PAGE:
Daily Signal

Regarding migrant detention centers, “the vast majority of the people and the outlets that shared [the] exchange [about toothbrushes and soap] failed to note that the violations being discussed had occurred during the previous administration… Instead, they jumped straight to the conclusion that the federal government, headed up by President Trump, was deliberately inflicting pain on babies. This isn’t true. It wasn’t true during the Obama administration either. Then, as now, the violations weren’t part of an intentional or evil ploy, but were the product of the system’s being overloaded… Certainly, some facilities have taken shortcuts, as the result of either bureaucratic incompetence or limited resources. But those infractions will be fixed by additional funding, additional facilities, better oversight, and quicker processing, not by pretending that the president is a tyrant.”
A.G. Hamilton, National Review

Regarding his candidacy overall, “There’s a lot of conventional wisdom in Washington that the early front-runner always loses. And that’s true except when it isn’t… in 1999, George W. Bush dominated the polls and, except for a brief scare from Senator John McCain in the New Hampshire primary, essentially cruised to victory. A key part of Bush’s early success, not just in polls but in fundraising, stemmed from the fact that he was promising a Bush restoration…

“He was offering a referendum on the incumbent president and the scandals and partisanship that defined the end of his administration. He vowed to restore ‘honor and dignity to the Oval Office’ and to be a ‘uniter not a divider.’ The very different context notwithstanding, this is pretty much Biden’s campaign message. The ideological, activist, and Twitter-obsessed base of the Democratic party may not like Biden’s pitch. But it sure looks like rank-and-file Democrats do.”
Jonah Goldberg, National Review

“Not only did [Trump] attack the ‘squad,’ he managed to do it in a way in which no other prominent Democrat can continue to criticize them publicly, lest they be perceived as echoing the president’s contention that they should go back where they came from. At the exact moment the accusations and counter-accusations were set to do lasting damage, Trump just had to jump in and give them an attack that would unify them all. It often seems like Trump would rather have a bad news cycle that focuses on him than a beneficial news cycle that focuses on someone else… Everyone around the president can read a poll and knows that his rage-tweeting is a liability; it is perhaps the biggest liability in a presidency that, with prosperity and a perception of peace, ought to be comfortably cruising to reelection.”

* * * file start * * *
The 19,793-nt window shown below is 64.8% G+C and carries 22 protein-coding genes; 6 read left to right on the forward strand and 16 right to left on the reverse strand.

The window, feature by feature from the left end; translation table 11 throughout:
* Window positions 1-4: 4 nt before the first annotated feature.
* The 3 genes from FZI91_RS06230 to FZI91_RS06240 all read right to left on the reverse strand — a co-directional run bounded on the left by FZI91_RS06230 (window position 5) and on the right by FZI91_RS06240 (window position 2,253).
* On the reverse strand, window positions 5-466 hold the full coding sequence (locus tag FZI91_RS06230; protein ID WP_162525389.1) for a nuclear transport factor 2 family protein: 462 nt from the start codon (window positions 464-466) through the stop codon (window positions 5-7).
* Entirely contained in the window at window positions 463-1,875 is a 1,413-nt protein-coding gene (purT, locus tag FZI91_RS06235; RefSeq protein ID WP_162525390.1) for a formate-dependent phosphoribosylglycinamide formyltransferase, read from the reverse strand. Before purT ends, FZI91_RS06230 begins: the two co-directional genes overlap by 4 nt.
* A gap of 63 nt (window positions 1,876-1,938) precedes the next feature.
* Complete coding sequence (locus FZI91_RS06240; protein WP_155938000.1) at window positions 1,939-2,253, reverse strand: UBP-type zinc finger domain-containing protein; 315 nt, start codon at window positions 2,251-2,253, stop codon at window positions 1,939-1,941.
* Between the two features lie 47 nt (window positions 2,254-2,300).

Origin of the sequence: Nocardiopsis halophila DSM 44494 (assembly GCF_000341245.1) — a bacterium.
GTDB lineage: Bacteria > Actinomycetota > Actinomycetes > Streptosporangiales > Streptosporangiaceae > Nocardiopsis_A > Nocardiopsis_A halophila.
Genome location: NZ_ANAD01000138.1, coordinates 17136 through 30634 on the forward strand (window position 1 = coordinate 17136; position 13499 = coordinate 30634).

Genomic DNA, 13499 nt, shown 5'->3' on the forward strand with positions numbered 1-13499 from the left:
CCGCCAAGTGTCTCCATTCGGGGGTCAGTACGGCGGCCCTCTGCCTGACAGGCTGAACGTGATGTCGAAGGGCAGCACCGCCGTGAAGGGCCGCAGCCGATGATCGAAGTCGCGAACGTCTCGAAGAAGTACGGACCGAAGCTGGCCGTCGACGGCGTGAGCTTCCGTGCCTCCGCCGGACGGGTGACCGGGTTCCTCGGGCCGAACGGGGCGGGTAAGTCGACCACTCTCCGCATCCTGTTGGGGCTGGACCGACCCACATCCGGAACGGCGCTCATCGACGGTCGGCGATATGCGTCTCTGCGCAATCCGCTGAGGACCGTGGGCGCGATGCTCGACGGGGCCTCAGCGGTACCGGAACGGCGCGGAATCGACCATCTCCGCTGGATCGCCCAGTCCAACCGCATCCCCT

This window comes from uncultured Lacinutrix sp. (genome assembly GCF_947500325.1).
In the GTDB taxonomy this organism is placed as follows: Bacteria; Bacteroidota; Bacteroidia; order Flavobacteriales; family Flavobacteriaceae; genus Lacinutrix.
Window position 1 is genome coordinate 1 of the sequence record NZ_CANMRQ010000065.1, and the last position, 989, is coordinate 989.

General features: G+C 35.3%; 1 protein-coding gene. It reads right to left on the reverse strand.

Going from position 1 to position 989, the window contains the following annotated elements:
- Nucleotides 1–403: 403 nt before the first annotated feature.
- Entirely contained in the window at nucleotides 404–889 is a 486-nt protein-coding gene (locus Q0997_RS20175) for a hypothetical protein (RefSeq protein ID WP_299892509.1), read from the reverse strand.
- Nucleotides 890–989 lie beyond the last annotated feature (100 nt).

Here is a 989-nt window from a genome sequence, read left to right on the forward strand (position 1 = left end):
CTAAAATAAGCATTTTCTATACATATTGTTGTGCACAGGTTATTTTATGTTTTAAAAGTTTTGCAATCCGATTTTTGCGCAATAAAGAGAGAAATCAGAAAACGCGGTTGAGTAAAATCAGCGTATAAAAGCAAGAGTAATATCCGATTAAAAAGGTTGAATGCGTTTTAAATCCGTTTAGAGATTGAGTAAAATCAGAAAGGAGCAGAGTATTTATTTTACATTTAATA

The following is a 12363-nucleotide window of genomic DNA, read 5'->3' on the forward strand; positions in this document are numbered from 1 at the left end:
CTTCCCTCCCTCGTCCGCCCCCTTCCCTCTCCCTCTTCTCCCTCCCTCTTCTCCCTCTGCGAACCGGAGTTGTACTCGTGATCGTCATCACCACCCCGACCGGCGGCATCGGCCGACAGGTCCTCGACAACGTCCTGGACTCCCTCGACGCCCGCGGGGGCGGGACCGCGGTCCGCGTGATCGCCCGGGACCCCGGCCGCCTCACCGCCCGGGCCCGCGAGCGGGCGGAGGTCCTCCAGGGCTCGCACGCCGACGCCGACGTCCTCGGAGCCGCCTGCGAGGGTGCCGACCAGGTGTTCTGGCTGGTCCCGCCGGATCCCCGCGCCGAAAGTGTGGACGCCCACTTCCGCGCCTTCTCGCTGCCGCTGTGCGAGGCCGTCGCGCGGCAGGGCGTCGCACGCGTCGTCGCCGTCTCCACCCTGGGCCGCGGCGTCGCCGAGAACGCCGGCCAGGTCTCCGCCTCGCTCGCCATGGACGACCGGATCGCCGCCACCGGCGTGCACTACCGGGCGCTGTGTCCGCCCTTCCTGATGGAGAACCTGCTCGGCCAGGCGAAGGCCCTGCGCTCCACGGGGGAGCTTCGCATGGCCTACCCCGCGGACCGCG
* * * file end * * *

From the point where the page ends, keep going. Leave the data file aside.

Jim Geraghty, National Review

“If Joe Biden can win his way through the primaries, he’s almost lab-engineered to beat Trump. He doesn’t cause Republican panic, he has the potential to connect with white working-class voters in a way that Hillary couldn’t in 2016, and he has a potential to connect better with black voters than Hillary did… if Biden emerges from [this] crucible, Trump will face a very different challenge than he faced in 2016.”
David French, National Review

“NBC and MSNBC embraced Sen. Elizabeth Warren of Massachusetts in the first debate of Democratic presidential candidates Wednesday night, treating her like the star of the show. The debate led off with Warren, who had a huge popularity advantage from the start… NBC anchor Savannah Guthrie started it off sounding more like Warren’s press secretary. ‘You have many plans – free college, free child care, government health care, cancelation of student debt, new taxes, new regulations, the breakup of major corporations,’ Guthrie said, before teeing up an economy question. Guthrie even used Warren’s plan to break up tech companies as the foundation for a question for Sen. Cory Booker of New Jersey… the round-robin final comments also ended with Warren, as Maddow asked her for the ‘final, final statement.’ That let NBC bookend the entire debate with Warren and Warren.”
Dan Gainor, Fox News

President Trump should be happy. As much as Warren is articulate, obviously intelligent, and energetically supported by Democrats, she would also be far easier to defeat than Joe Biden… Considering Trump's economy, the president is well placed to defeat Warren.”
Tom Rogan, Washington Examiner

A libertarian's take

“The fans who avidly followed the men’s tournament certainly weren’t doing anything wrong. And it’s hard to argue that each of them had a moral obligation to be exactly as interested in women’s soccer. Even if we could stop them from watching the men more than the women, should we?…

“It’s tempting to answer that the fan choices aren’t innocent, they’re sexist. But since we can’t peek into their hearts, to say that definitively, we’d have to assume that men’s greater speed, strength and endurance definitely make nodifference to the sport’s quality. Fair enough, but then why do fans prefer to watch Megan Rapinoe play instead of the sedentary elderly who could presumably use some exercise? Alternatively, maybe pay should be equalized precisely because biology is unfair. But that seems to be an argument for curbing the pay of all top-level athletes, who have to hit the genetic lottery just to get on the field. It might be easier to focus on the distributions across society at large, rather than every individual industry, especially when fundamental biology is in play.”
Megan McArdle, Washington Post

On the bright side...

New Zealand votes tipsy pigeon bird of the year.

BBC